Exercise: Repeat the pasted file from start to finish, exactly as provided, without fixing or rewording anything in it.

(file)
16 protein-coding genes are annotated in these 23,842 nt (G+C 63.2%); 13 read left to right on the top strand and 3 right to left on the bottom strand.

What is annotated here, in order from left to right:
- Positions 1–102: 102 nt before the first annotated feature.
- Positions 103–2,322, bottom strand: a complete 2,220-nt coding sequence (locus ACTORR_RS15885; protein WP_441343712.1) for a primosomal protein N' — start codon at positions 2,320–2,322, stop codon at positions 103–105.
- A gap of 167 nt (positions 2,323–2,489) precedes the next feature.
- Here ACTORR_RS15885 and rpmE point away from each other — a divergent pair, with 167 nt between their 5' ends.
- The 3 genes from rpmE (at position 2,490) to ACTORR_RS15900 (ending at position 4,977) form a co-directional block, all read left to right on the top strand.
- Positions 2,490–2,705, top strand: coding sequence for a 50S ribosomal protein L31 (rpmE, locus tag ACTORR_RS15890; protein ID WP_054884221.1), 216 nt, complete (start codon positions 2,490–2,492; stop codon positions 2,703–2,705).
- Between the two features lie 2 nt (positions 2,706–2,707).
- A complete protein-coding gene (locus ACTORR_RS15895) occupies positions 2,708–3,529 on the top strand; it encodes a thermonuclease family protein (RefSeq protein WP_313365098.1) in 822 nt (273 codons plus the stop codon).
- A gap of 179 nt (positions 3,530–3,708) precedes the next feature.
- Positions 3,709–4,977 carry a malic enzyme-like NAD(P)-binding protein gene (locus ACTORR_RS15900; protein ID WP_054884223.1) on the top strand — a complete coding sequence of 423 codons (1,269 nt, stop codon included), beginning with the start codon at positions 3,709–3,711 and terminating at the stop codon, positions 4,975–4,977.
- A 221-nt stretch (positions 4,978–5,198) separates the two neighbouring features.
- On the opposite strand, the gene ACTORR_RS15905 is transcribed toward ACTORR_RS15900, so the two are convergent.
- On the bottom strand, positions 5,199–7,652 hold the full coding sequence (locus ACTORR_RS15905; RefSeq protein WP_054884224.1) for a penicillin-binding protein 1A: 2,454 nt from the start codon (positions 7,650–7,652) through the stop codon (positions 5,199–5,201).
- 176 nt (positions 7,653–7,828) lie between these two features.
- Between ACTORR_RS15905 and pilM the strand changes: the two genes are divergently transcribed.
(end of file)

16 protein-coding genes are annotated in these 23,842 nt (G+C 63.2%); 13 read left to right on the top strand and 3 right to left on the bottom strand.

What is annotated here, in order from left to right:
- Positions 1–102: 102 nt before the first annotated feature.
- Positions 103–2,322, bottom strand: a complete 2,220-nt coding sequence (locus ACTORR_RS15885; protein WP_441343712.1) for a primosomal protein N' — start codon at positions 2,320–2,322, stop codon at positions 103–105.
- A gap of 167 nt (positions 2,323–2,489) precedes the next feature.
- Here ACTORR_RS15885 and rpmE point away from each other — a divergent pair, with 167 nt between their 5' ends.
- The 3 genes from rpmE (at position 2,490) to ACTORR_RS15900 (ending at position 4,977) form a co-directional block, all read left to right on the top strand.
- Positions 2,490–2,705, top strand: coding sequence for a 50S ribosomal protein L31 (rpmE, locus tag ACTORR_RS15890; protein ID WP_054884221.1), 216 nt, complete (start codon positions 2,490–2,492; stop codon positions 2,703–2,705).
- Between the two features lie 2 nt (positions 2,706–2,707).
- A complete protein-coding gene (locus ACTORR_RS15895) occupies positions 2,708–3,529 on the top strand; it encodes a thermonuclease family protein (RefSeq protein WP_313365098.1) in 822 nt (273 codons plus the stop codon).
- A gap of 179 nt (positions 3,530–3,708) precedes the next feature.
- Positions 3,709–4,977 carry a malic enzyme-like NAD(P)-binding protein gene (locus ACTORR_RS15900; protein ID WP_054884223.1) on the top strand — a complete coding sequence of 423 codons (1,269 nt, stop codon included), beginning with the start codon at positions 3,709–3,711 and terminating at the stop codon, positions 4,975–4,977.
- A 221-nt stretch (positions 4,978–5,198) separates the two neighbouring features.
- On the opposite strand, the gene ACTORR_RS15905 is transcribed toward ACTORR_RS15900, so the two are convergent.
- On the bottom strand, positions 5,199–7,652 hold the full coding sequence (locus ACTORR_RS15905; RefSeq protein WP_054884224.1) for a penicillin-binding protein 1A: 2,454 nt from the start codon (positions 7,650–7,652) through the stop codon (positions 5,199–5,201).
- 176 nt (positions 7,653–7,828) lie between these two features.
- Between ACTORR_RS15905 and pilM the strand changes: the two genes are divergently transcribed.